Six-year-old Clare was excited to spend winter break with her grandparents in Florida. Her father Dan had meetings in Florida that week, so he and Clare flew down and back together.
Once in Florida, Clare was given to the care of her doting grandparents. Together, they enjoyed breakfast with Mickey Mouse, two days in Disney’s Magic Kingdom and an afternoon at a dinosaur park.
When Dan concluded his business, he reunited with Clare to enjoy one final morning together before flying home.
Dan had mused about how they might spend that morning. Should he take Clare to Epcot Center? Sea World? Maybe Typhoon Lagoon?
His wife urged him to keep it simple. “Just play together in the hotel pool,” she suggested. “More is not necessarily better.”
Dan didn’t like that idea. He wanted to be the cool dad who took his daughter on her first roller coaster, or to Reptile World or the land of Harry Potter.
In the end, he took his wife’s advice. For more than two hours, father and daughter played together like dolphins in a pool they had all to themselves.
Once home, Clare’s mother asked about the trip. “It was your first plane ride,” she remarked, “and your first fireworks, and your first visit to Disney World. What was your favorite part?”
Without hesitation, Clare replied, “The best part was playing in the pool with my dad.”
Sometimes simple is best.
Most kids don’t want gee-whiz activities as much as they want their parents’ undivided attention, their love and their time. To a child, love and time are the same thing.
Not long ago, a group of parents and their kids were asked, “If you could have dinner with anyone, alive or dead, whom would you choose?” Their replies were videotaped.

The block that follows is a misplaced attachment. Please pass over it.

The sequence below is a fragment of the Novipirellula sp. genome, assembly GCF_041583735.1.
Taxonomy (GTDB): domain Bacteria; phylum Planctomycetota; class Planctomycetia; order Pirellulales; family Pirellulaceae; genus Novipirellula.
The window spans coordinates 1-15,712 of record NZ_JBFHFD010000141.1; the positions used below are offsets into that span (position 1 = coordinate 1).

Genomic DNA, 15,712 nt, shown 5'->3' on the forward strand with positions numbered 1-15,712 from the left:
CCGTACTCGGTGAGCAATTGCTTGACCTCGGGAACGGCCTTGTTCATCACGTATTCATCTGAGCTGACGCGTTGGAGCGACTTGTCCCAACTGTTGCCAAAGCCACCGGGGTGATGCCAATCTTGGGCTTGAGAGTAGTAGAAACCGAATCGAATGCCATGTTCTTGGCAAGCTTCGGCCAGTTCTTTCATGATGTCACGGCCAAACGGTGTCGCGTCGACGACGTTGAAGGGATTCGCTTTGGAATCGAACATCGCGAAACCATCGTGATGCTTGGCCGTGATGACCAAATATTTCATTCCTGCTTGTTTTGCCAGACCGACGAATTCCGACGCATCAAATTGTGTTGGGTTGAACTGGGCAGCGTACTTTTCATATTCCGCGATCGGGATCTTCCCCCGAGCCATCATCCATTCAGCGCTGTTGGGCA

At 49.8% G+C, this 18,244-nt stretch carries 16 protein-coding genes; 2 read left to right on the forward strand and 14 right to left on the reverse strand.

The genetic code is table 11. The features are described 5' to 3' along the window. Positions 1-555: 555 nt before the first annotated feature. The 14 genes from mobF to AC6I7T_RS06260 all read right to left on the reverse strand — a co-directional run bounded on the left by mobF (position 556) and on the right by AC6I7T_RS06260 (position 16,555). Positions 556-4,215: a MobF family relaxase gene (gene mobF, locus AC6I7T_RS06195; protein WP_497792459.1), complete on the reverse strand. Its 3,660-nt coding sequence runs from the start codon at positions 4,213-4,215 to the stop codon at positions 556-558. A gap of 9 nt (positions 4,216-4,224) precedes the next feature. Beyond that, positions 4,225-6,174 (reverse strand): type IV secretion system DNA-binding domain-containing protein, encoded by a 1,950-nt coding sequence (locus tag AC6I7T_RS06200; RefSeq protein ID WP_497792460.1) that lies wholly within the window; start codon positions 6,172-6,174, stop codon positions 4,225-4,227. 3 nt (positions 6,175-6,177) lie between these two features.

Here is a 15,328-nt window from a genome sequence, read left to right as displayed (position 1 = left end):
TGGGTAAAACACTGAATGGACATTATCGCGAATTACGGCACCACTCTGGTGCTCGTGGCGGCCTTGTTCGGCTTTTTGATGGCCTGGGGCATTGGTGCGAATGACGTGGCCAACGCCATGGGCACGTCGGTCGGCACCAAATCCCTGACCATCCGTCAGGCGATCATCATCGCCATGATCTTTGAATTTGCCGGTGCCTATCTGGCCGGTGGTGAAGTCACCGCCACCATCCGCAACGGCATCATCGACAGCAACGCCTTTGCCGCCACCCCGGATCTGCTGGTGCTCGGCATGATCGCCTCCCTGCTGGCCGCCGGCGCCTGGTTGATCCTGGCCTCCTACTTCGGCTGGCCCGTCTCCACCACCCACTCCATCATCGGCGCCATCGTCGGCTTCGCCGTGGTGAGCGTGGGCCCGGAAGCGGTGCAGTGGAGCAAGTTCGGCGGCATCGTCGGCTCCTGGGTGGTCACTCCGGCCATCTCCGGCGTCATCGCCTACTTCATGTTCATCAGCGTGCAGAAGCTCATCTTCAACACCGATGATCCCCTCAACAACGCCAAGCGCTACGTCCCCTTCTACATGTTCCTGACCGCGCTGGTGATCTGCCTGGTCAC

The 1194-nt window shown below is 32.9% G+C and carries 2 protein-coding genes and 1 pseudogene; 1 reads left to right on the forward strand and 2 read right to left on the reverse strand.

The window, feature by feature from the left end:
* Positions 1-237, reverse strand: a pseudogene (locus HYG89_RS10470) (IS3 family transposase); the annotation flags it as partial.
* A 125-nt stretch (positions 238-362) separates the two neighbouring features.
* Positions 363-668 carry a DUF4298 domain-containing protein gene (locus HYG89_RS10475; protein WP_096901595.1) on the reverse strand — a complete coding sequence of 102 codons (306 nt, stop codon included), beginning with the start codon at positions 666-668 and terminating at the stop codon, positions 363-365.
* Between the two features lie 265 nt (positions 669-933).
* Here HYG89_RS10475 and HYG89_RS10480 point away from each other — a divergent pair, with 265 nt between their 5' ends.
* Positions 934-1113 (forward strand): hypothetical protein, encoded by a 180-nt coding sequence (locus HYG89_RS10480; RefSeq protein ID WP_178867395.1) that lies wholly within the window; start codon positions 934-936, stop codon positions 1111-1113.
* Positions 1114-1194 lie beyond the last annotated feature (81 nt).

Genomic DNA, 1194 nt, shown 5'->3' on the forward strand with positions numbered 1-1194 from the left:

The parents selected an assortment of people, including Jesus, Rosa Parks, Beethoven and Galileo. After completing their answers, the parents watched the video of their children’s responses. Overwhelmingly, the kids said that if they could choose anyone, they would have dinner with their parents.
Family dinners are a powerful way to spend time with our kids. Studies repeatedly show that teens who eat dinner with their family get better grades in school and are less likely to get into drugs and alcohol.
As people of faith who want to pass along the faith to the next generation, it’s essential that we set aside distractions and give undivided attention to our children. Rake leaves together. Teach your child how to dribble a soccer ball or tie nautical knots. Play checkers.
One of the best parent-child activities is reading a book. A child’s ability to comprehend is greater than his or her ability to read, so while a first-grader might be able to read Go Spot, Go, he or she can understand C. S. Lewis’ The Chronicles of Narnia. When a parent curls up with a child and a good book, magic happens.
It boils down to this: a child spells love: T-I-M-E.